Uke (martial arts)
Uke on the left, "receiving" a throw by executing a forward roll.
Uke (受け) (IPA: [ɯke]) is in Japanese martial arts the person who "receives" a technique. The exact role of uke varies between the different arts and often within the art itself depending on the situation. For instance, in aikido, judo kata, and bujinkan ninjutsu, uke initiates an attack against their partner, who then defends, whereas in competition judo, there is no designated uke.
An uke typically partners with a partner or nominal opponent. The latter person may be referred to by any of several terms, again depending on the art or situation. They include nage (投げ "thrower"), tori (取り "grabber") or shite (仕手 "doer").
The action of uke is called "taking ukemi (受け身)." Literally translated as "receiving body", it is the art of knowing how to respond correctly to an attack and often incorporates skills to allow one to do so safely. These skills can include moves similar to tumbling and are often used as a valid exercise in itself. In aikido and judo training for instance, many classes begin with ukemi training as conditioning.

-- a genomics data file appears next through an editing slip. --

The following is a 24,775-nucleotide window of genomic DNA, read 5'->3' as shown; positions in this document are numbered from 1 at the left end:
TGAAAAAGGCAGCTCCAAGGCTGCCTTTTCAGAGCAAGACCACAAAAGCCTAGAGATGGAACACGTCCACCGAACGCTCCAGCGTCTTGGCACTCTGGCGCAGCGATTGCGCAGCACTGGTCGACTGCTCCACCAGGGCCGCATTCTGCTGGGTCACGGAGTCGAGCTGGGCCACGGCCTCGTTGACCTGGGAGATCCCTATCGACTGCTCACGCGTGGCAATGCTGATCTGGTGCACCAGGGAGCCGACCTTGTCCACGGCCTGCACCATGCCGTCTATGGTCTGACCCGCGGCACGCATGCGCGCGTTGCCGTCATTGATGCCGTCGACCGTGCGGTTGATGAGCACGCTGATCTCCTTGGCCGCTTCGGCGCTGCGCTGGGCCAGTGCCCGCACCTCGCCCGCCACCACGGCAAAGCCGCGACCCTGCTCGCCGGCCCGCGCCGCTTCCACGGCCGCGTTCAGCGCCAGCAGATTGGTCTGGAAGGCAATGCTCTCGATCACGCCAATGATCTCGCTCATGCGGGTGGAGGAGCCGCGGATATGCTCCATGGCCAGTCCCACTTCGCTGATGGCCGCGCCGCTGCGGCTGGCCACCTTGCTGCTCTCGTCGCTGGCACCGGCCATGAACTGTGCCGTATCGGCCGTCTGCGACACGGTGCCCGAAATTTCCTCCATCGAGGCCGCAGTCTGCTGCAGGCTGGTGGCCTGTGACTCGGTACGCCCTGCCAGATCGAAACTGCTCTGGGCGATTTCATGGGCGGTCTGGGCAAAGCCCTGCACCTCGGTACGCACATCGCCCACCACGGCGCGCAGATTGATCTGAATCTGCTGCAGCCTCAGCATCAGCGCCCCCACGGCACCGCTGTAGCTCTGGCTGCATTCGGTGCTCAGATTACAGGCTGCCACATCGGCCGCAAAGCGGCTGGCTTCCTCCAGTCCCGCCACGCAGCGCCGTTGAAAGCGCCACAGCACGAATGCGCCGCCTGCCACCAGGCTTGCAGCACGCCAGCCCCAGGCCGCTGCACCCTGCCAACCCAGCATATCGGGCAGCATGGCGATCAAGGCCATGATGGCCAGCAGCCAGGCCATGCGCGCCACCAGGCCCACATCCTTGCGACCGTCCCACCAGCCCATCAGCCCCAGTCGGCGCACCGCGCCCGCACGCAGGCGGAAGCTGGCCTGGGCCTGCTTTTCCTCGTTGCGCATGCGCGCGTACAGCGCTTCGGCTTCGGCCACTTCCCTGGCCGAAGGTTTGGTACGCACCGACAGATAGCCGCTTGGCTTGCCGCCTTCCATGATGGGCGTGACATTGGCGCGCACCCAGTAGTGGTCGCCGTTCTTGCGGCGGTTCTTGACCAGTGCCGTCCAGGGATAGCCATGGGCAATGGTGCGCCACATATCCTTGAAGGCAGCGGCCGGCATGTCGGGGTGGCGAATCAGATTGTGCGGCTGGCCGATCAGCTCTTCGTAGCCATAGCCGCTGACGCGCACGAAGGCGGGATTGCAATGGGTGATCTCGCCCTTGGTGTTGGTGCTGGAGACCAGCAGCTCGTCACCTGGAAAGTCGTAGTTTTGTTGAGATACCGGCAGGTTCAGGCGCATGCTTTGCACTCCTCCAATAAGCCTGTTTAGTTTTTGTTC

- Zenpo kaiten ukemi (前方回転受身) / Mae mawari ukemi (前回り受身) - a forward roll from the leading foot's shoulder to the hip on the opposite side.
- Mae ukemi (前受け身) / Zenpō ukemi (前方受身) - a forward breakfall. This can be in the form of a hard slapping breakfall or more of a forward roll like motion. There are subtleties in the different types of forward roll but the principle is that when being thrown forwards the uke (person being thrown) is able to roll out of danger in preference to sustaining an injury.
- Kōhō ukemi (後方受け身) / Ushiro ukemi (後ろ受身) - a backwards roll or fall.
- Yoko ukemi (横受け身) / Sokuhō ukemi (側方受身) - a sideways fall.
- Tobi ukemi (飛び受け身) / Zenpō hiyaku ukemi (前方飛躍受身) / Kuten ukemi (空転受身) - more of a forward flip than a roll, a cross between yoko (landing) and mae ukemi (initiation), often used in response to wrist throws. Tobu (跳ぶ or 飛ぶ) is the Japanese verb for 'to jump' and 'to fly'.
Correct ukemi will allow the uke to suffer the least amount of damage possible from a fall. If done correctly, the force of hitting the ground will be spread out along non-critical parts of the uke's body. By properly doing ukemi, the uke can roll out of danger and move into their next course of action without being damaged too much by hitting the ground.
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